Then I ran into an old web archive of Ken North's ODBC Hall of Fame and the inspiration hit me!
I'd blog about some of the more interesting and sometimes amazing experiences I had in my journey as a software developer! Here is the first post...
At the time that I got into software, most universities and the few colleges that had a computer department really only trained you for academic work. The types of things most businesses were trying to do with computers simply weren't being taught in most colleges. You actually got better business programmers out of the technical schools like BCIT than the Universities.
So, I was able to get in through the back door. And what got me in? Typing...
When I was in grade 10, I had room for an extra class. A couple of my friends suggested typing, and I thought that would be cool. Not to mention that the class had a lot of girls in it. At 15 years old, that was a bit of an attraction, as well, but I think I just liked the idea of being able to type. I always liked machines.
So I took typing. I don't think there was even one boy who could out-type the slowest girl, but we all did pass.
Roll forward several years, and I'm looking for work. My brother Tony (Antoon) and his friend Gary had started a software company and by combining the first two letters of their names, they came up with Toga Computer Services. Toga had a job programming for the City of St. Albert in Alberta, over a 300 baud datapack modem from Burnaby. You got 300 baud on a good day. When the line was bad, it metered down to 110 baud (not sure why the odd number, but that's what it was!)
You took an old style dial phone, and put the receiver into the modem, and it squealed your data into it over a carrier signal. This was called an acoustic coupler. You could pick up the phone from the modem and if you hissed the right pitch into it, it would get confused and hang up. I could out-type the modem at 300 baud, and 110 baud was annoyingly slow, but I was getting paid, and more than minimum wage, so I was quite happy!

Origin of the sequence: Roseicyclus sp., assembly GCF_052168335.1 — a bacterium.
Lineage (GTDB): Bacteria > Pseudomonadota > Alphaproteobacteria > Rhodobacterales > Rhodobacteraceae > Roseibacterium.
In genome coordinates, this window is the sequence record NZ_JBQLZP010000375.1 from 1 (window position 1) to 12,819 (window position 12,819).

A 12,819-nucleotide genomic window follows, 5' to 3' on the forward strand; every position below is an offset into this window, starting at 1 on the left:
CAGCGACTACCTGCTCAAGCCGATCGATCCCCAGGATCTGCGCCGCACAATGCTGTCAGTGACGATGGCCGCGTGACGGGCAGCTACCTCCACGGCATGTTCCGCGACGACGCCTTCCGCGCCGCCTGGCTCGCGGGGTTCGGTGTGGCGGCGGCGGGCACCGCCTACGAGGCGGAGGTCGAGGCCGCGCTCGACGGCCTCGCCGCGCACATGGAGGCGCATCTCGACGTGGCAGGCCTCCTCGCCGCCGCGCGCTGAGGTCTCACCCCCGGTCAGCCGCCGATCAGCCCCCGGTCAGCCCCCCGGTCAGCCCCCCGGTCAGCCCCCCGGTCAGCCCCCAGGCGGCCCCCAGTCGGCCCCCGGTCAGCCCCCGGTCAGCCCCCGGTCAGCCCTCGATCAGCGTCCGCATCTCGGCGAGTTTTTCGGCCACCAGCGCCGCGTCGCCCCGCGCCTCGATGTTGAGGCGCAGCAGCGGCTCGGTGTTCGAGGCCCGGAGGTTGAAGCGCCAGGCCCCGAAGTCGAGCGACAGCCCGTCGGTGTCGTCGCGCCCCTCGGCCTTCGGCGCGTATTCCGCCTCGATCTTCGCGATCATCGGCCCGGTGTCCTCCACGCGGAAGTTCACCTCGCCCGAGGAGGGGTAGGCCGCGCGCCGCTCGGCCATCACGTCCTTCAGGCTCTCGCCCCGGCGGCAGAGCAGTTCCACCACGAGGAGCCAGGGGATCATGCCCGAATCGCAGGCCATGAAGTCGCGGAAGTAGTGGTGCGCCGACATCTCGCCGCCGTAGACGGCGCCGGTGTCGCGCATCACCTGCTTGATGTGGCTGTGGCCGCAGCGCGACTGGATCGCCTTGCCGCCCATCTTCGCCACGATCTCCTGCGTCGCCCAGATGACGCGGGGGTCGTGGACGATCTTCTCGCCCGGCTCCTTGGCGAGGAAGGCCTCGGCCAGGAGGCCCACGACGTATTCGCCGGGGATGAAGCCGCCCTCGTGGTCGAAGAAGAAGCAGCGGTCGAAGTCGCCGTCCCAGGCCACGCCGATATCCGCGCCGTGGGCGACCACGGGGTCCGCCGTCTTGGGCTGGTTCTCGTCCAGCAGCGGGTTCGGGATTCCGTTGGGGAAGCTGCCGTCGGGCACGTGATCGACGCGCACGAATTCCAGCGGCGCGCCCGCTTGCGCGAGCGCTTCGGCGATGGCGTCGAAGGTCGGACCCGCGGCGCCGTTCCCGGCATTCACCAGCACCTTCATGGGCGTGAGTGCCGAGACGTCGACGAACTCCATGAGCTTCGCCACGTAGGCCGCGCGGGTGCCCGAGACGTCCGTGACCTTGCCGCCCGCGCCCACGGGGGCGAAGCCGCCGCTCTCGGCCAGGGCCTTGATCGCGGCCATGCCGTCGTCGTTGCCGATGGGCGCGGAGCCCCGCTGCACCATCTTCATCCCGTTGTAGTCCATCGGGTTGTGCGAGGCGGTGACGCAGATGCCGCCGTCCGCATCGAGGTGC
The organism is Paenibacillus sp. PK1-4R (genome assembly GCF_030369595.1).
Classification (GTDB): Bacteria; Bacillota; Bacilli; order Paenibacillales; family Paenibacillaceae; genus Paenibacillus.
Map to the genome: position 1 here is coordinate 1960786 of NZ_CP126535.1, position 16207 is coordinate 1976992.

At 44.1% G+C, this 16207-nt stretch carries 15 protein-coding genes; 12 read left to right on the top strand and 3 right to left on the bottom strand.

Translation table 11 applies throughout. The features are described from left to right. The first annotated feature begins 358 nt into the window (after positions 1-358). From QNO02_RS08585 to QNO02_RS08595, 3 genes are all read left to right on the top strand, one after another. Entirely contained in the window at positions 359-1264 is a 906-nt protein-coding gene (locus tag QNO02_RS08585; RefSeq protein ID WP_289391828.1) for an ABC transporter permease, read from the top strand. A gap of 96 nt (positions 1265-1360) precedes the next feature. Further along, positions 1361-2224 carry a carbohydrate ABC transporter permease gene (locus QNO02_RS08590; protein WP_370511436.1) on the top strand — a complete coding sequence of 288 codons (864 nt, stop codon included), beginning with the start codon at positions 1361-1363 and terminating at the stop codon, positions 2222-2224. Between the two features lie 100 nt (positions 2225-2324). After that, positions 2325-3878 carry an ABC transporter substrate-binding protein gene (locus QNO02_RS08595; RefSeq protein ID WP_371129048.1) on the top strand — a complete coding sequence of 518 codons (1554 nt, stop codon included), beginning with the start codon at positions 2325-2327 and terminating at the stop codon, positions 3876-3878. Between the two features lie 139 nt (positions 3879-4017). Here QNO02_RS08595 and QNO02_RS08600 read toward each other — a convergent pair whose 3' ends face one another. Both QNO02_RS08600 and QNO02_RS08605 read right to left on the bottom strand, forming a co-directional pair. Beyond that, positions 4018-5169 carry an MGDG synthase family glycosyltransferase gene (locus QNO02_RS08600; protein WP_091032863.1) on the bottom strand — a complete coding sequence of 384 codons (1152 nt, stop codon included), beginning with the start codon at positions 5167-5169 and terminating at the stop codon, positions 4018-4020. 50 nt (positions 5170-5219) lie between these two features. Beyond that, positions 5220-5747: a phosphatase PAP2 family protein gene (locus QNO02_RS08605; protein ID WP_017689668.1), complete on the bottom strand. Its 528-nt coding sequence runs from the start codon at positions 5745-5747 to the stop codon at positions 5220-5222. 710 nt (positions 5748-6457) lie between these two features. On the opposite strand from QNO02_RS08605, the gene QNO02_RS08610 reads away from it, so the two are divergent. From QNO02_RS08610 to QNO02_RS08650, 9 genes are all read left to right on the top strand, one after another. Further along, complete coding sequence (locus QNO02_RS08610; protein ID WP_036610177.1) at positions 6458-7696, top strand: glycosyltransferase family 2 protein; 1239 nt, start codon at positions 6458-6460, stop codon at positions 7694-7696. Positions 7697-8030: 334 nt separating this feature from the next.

For a chuckle, here's an old clip of someone using an acoustic coupler. You can see how slow it is, and at the end of the clip you can hear the carrier signal.
My brother would mark up program listings that he had printed off, and he would have me type the changes in, then compile them for him. I'd gone with him the odd evening when I was attending BCIT for Mining Engineering Technology, and helped out a bit, but this was the first time he actually paid me. It let him work on the next set of listings while I was typing over that annoyingly slow modem.
So that was my first software job. I had no idea how the software worked at first, but was intrigued, and started trying to learn.
At that time, Antoon decided to do some overnight training classes for me and some of his friends who were interested, and that, coupled with some books that we were told to read, began our journey into software.
Although I did not have formal college training in computers, I got to work with some truly brilliant people over the years, some of which I'll refer to in future blog posts.
At this point, I was employed part time temporarily, and didn't get paid for the training, but I really enjoyed what I was learning, and it was better pay than unemployment insurance!
Next post will be about rescuing a local customer.